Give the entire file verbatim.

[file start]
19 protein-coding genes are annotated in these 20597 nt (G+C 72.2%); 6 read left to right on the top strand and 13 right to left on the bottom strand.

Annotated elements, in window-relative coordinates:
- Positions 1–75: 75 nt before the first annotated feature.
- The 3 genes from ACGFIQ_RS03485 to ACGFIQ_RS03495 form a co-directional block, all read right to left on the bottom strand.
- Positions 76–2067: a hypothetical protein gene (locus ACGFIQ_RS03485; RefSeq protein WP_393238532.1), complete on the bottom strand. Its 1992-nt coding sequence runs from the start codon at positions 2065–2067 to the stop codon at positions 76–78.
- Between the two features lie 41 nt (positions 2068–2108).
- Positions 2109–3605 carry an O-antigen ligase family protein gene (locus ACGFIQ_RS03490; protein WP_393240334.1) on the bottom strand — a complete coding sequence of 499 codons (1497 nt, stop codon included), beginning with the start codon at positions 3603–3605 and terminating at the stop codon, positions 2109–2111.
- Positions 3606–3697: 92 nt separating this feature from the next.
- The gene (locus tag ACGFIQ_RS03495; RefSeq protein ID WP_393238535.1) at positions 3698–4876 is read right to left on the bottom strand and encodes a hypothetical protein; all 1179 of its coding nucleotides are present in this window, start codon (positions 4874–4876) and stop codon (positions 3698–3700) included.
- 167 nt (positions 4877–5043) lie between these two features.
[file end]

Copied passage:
19 protein-coding genes are annotated in these 20597 nt (G+C 72.2%); 6 read left to right on the top strand and 13 right to left on the bottom strand.

Annotated elements, in window-relative coordinates:
- Positions 1–75: 75 nt before the first annotated feature.
- The 3 genes from ACGFIQ_RS03485 to ACGFIQ_RS03495 form a co-directional block, all read right to left on the bottom strand.
- Positions 76–2067: a hypothetical protein gene (locus ACGFIQ_RS03485; RefSeq protein WP_393238532.1), complete on the bottom strand. Its 1992-nt coding sequence runs from the start codon at positions 2065–2067 to the stop codon at positions 76–78.
- Between the two features lie 41 nt (positions 2068–2108).
- Positions 2109–3605 carry an O-antigen ligase family protein gene (locus ACGFIQ_RS03490; protein WP_393240334.1) on the bottom strand — a complete coding sequence of 499 codons (1497 nt, stop codon included), beginning with the start codon at positions 3603–3605 and terminating at the stop codon, positions 2109–2111.
- Positions 3606–3697: 92 nt separating this feature from the next.
- The gene (locus tag ACGFIQ_RS03495; RefSeq protein ID WP_393238535.1) at positions 3698–4876 is read right to left on the bottom strand and encodes a hypothetical protein; all 1179 of its coding nucleotides are present in this window, start codon (positions 4874–4876) and stop codon (positions 3698–3700) included.
- 167 nt (positions 4877–5043) lie between these two features.